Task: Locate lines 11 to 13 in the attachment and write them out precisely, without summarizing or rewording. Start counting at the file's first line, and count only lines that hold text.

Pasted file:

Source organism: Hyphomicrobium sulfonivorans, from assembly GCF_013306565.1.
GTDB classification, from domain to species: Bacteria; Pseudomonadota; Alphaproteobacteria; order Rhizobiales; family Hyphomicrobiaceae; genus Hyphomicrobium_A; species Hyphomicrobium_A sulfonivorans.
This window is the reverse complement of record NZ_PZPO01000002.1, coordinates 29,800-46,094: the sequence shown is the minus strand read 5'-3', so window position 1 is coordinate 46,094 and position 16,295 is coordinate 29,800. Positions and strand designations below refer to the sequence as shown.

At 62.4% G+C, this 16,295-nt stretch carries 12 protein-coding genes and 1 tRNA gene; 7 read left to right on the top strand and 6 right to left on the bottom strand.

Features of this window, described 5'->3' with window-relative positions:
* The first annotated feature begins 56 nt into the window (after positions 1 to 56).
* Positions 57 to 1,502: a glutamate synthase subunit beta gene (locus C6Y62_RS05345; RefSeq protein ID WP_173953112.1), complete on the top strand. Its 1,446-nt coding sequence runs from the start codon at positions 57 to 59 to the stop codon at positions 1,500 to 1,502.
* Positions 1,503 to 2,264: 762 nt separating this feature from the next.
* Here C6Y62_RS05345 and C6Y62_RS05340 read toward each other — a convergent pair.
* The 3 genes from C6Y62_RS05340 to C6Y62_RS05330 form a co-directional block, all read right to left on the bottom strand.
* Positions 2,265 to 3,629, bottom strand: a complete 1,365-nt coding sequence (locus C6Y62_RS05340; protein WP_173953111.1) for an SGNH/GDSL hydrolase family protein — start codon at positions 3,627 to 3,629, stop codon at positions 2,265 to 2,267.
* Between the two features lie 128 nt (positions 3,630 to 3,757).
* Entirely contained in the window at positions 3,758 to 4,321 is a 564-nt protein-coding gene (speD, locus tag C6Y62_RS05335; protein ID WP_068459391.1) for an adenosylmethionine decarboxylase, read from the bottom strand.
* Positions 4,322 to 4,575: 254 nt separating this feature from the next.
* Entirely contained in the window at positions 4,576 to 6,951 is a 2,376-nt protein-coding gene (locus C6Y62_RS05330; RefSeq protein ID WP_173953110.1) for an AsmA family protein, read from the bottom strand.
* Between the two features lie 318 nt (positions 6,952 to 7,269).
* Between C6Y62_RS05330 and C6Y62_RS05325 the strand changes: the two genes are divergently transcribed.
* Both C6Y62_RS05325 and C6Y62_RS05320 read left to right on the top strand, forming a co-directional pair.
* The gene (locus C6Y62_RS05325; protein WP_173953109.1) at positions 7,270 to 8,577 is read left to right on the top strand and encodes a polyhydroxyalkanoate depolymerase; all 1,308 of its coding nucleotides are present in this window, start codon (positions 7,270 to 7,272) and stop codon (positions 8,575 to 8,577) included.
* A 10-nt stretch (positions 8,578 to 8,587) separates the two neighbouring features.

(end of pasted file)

* Positions 2,265 to 3,629, bottom strand: a complete 1,365-nt coding sequence (locus C6Y62_RS05340; protein WP_173953111.1) for an SGNH/GDSL hydrolase family protein — start codon at positions 3,627 to 3,629, stop codon at positions 2,265 to 2,267.
* Between the two features lie 128 nt (positions 3,630 to 3,757).
* Entirely contained in the window at positions 3,758 to 4,321 is a 564-nt protein-coding gene (speD, locus tag C6Y62_RS05335; protein ID WP_068459391.1) for an adenosylmethionine decarboxylase, read from the bottom strand.